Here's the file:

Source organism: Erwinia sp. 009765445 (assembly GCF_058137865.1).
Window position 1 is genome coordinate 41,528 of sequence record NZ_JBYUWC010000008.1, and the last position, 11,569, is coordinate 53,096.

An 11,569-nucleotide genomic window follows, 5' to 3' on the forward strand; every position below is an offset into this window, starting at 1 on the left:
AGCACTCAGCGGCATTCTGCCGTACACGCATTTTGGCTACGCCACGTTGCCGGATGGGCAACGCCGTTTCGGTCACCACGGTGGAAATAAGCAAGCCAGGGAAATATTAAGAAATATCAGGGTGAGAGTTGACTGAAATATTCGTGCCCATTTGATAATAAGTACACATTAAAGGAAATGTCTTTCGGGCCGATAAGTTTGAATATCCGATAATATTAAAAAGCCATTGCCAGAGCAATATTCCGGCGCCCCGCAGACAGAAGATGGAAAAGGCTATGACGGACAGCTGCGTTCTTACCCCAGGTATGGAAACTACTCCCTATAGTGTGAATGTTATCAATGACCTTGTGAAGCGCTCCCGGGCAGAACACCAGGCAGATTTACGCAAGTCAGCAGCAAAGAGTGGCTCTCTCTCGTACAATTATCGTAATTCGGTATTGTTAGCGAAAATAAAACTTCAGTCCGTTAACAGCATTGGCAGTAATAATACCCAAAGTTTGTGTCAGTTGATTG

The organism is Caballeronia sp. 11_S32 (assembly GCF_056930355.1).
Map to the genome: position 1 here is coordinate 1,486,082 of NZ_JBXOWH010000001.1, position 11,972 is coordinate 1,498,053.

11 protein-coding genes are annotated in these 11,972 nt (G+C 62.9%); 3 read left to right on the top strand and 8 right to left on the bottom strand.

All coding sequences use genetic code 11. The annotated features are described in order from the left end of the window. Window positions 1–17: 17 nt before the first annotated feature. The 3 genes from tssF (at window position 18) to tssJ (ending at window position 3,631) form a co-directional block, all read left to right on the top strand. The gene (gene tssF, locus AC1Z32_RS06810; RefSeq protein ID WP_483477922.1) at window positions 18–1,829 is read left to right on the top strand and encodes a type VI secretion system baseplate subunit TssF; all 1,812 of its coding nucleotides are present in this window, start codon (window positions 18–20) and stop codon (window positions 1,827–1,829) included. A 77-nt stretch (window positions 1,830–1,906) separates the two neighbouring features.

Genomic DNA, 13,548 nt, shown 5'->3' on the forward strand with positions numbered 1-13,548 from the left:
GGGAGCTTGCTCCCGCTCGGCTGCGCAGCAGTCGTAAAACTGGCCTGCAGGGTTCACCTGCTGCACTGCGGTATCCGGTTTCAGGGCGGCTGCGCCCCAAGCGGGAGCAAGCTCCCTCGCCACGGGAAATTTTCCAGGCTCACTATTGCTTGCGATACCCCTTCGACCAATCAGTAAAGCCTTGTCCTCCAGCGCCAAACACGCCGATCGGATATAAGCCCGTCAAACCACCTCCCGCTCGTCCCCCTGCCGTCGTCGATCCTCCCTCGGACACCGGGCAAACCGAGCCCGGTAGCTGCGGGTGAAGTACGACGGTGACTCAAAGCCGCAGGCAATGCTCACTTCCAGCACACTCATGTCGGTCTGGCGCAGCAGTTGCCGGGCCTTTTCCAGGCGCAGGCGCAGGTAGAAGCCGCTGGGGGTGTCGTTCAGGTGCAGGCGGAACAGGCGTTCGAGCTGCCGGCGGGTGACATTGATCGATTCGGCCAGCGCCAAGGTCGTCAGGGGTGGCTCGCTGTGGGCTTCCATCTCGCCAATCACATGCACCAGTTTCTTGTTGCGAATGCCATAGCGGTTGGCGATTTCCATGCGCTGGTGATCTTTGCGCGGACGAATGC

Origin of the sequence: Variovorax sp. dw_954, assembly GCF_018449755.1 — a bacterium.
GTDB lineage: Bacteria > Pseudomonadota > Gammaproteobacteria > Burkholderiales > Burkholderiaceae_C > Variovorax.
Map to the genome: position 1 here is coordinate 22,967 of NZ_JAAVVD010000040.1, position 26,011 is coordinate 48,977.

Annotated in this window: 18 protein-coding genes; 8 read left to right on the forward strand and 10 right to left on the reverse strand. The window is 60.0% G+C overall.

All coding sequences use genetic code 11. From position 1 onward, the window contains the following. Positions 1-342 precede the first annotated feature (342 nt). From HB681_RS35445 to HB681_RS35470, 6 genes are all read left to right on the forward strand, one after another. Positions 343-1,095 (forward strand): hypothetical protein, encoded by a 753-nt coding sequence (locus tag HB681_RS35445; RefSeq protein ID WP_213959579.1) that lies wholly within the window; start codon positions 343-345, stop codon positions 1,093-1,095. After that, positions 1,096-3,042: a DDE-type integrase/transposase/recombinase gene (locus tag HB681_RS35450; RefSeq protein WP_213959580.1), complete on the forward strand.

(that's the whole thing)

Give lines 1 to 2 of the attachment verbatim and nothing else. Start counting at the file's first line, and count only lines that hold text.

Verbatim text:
Source organism: Erwinia sp. 009765445 (assembly GCF_058137865.1).
Window position 1 is genome coordinate 41,528 of sequence record NZ_JBYUWC010000008.1, and the last position, 11,569, is coordinate 53,096.